Tag Archives: 1Ls

Your Mindful Reminder: New Book on Harnessing the Inner Voice and Upgraded Mindfulness Guide Can Help You Succeed

The Law Library’s Mindfulness and Mental Wellness in Law School guide has been newly updated and upgraded to help you succeed even in the most stressful circumstances your studies have to offer.

One new library title featured in the guide is Chatter: The Voice in Our Head, Why It Matters, and How to Harness It (Ethan Kross, 2021).

This book illustrates how Introspection is not always a good thing. Author Ethan Kross discusses how reflection can help us learn valuable lessons, but can also poison our thinking when our inner critic takes up too much of our mental bandwidth.

Negative self-chatter can rob us of our comfort—the mental anguish can often manifest as physical pain—and the confidence that we need to succeed. It can lead us to overthink situations and provoke us into ineffective or even ridiculous responses when we are stressed or scared.

Of course, talking to ourselves and listening to what our inner voice has to say is not always a bad thing. And the author, an experimental psychologist and neuroscientist at the University of Michigan, has suggestions to help you tap into the good that your inner voice has to offer without indulging its tendency to rip you down over and over.

Taking certain actions, even looking at particular photos or using particular placebos, can give your inner voice a more helpful outlook. These actions include:

  • Mentally distancing ourselves from our problems so they appear external and manageable rather than overwhelming.
  • Using second person pronouns or our proper names to refer to ourselves to cultivate this benefit.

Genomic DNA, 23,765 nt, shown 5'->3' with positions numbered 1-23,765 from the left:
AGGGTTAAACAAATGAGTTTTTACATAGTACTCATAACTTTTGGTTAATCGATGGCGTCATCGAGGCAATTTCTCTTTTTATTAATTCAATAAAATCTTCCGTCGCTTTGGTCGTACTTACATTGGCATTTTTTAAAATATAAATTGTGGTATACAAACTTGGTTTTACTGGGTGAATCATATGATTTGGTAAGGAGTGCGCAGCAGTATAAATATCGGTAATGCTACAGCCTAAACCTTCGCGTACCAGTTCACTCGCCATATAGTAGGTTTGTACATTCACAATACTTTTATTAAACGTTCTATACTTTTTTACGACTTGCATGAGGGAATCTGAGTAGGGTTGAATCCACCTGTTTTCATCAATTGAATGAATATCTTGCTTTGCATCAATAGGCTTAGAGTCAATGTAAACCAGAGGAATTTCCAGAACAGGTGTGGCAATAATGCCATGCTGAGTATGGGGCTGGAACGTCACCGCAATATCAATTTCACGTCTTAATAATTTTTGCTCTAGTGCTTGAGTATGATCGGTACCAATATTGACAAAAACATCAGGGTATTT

• Talking in a healthy way to others, being aware of the traps of negative thinking that might also develop if we’re not careful.
  • Detaching from the notions that we are the center of the world, and look toward bigger things to remind us to stay humble and healthy.

Read this slim, sub-200 page book for additional insights into cultivating a healthier inner voice. In addition, check out this new content on the Mindfulness and Mental Wellness in Law School guide:

  • Video guided meditations
    New videos help students release tension from their bodies and otherwise wind down from the stress of law school. Features tips on setting up a regular meditation practice, including how to avoid falling asleep while relaxing with your eyes closed. Guided meditations, many more of which can be found (for free) on the Mindfulness guide, are the best way to start.
  • Updated text resources
    New articles on mindfulness and meditation include instructions on meditation while walking. Mindfulness can also build useful skills for law practice in addition to stress relief and self-compassion. And, with some lawyers and law students being averse to mindfulness techniques, a new article discusses other ways to relieve stress, such as managing to-do lists and analyzing the sources of stress to disarm them.

For additional resources on mindfulness or any legal research topic, make an appointment to Meet with a Librarian!

Research and Reference Resources to Support Your Journal Ambitions

At the end of the semester, you will have the opportunity to take a marathon write-on exam to test your Bluebook and writing skills under challenging conditions. The reward could be a staff position on Law Journal for Social JusticeJurimetricsSports and Entertainment Law JournalCorporate and Business Law Journalor the Arizona State Law Journal

Working on a journal is a great educational experience, giving you the opportunity to work with professional legal and policy arguments by law professors and legal practitioners while honing Bluebook skills. And it can help employers appreciate your resume.

So, how can you boost your chances of getting on Journal? The Law Library has resources to give you a leg up.

At the end of a rush of oral arguments, final briefs, and four final exams, you may all be welcoming the opportunity to wave goodbye to 1L. But, our First Year Legal Writing Guide provides many great resources to help you prepare for the written portion of your exam. So, just think of the All-Journal Write-on exam as your last act as a 1L. Resources for brushing up on memo writing will be critical, because this time you have only hours, not weeks, to polish a solid piece of legal writing.